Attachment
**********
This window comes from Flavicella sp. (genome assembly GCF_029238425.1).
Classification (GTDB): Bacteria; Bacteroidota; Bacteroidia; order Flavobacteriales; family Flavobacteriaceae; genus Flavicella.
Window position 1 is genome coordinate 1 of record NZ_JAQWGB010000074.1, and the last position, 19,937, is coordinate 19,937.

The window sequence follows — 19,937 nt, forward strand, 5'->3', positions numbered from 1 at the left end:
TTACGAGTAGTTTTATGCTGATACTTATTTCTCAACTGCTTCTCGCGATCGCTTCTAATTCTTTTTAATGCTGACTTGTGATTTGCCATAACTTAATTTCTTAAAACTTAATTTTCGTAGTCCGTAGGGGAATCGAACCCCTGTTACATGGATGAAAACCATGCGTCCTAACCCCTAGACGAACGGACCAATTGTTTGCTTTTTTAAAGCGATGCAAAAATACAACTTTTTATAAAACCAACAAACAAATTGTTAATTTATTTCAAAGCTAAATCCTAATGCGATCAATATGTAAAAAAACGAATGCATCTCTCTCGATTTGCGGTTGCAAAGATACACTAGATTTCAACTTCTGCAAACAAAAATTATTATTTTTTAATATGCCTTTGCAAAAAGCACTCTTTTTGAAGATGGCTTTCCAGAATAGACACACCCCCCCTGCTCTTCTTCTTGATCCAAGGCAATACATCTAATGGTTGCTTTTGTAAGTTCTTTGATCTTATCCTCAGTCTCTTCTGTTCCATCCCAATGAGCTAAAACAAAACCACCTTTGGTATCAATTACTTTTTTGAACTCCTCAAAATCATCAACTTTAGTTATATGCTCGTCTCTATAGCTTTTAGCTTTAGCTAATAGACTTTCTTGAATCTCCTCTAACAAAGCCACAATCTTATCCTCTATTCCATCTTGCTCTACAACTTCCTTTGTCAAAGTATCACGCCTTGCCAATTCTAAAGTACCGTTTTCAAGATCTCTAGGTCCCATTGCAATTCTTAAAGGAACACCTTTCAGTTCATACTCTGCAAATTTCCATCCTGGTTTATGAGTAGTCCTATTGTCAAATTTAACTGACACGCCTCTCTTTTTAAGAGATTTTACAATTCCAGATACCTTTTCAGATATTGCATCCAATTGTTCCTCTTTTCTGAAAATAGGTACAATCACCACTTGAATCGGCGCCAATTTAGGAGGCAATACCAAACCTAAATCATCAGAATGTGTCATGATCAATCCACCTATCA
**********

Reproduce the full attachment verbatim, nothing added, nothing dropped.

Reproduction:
This window comes from Flavicella sp. (genome assembly GCF_029238425.1).
Classification (GTDB): Bacteria; Bacteroidota; Bacteroidia; order Flavobacteriales; family Flavobacteriaceae; genus Flavicella.
Window position 1 is genome coordinate 1 of record NZ_JAQWGB010000074.1, and the last position, 19,937, is coordinate 19,937.

The window sequence follows — 19,937 nt, forward strand, 5'->3', positions numbered from 1 at the left end:
TTACGAGTAGTTTTATGCTGATACTTATTTCTCAACTGCTTCTCGCGATCGCTTCTAATTCTTTTTAATGCTGACTTGTGATTTGCCATAACTTAATTTCTTAAAACTTAATTTTCGTAGTCCGTAGGGGAATCGAACCCCTGTTACATGGATGAAAACCATGCGTCCTAACCCCTAGACGAACGGACCAATTGTTTGCTTTTTTAAAGCGATGCAAAAATACAACTTTTTATAAAACCAACAAACAAATTGTTAATTTATTTCAAAGCTAAATCCTAATGCGATCAATATGTAAAAAAACGAATGCATCTCTCTCGATTTGCGGTTGCAAAGATACACTAGATTTCAACTTCTGCAAACAAAAATTATTATTTTTTAATATGCCTTTGCAAAAAGCACTCTTTTTGAAGATGGCTTTCCAGAATAGACACACCCCCCCTGCTCTTCTTCTTGATCCAAGGCAATACATCTAATGGTTGCTTTTGTAAGTTCTTTGATCTTATCCTCAGTCTCTTCTGTTCCATCCCAATGAGCTAAAACAAAACCACCTTTGGTATCAATTACTTTTTTGAACTCCTCAAAATCATCAACTTTAGTTATATGCTCGTCTCTATAGCTTTTAGCTTTAGCTAATAGACTTTCTTGAATCTCCTCTAACAAAGCCACAATCTTATCCTCTATTCCATCTTGCTCTACAACTTCCTTTGTCAAAGTATCACGCCTTGCCAATTCTAAAGTACCGTTTTCAAGATCTCTAGGTCCCATTGCAATTCTTAAAGGAACACCTTTCAGTTCATACTCTGCAAATTTCCATCCTGGTTTATGAGTAGTCCTATTGTCAAATTTAACTGACACGCCTCTCTTTTTAAGAGATTTTACAATTCCAGATACCTTTTCAGATATTGCATCCAATTGTTCCTCTTTTCTGAAAATAGGTACAATCACCACTTGAATCGGCGCCAATTTAGGAGGCAATACCAAACCTAAATCATCAGAATGTGTCATGATCAATCCACCTATCA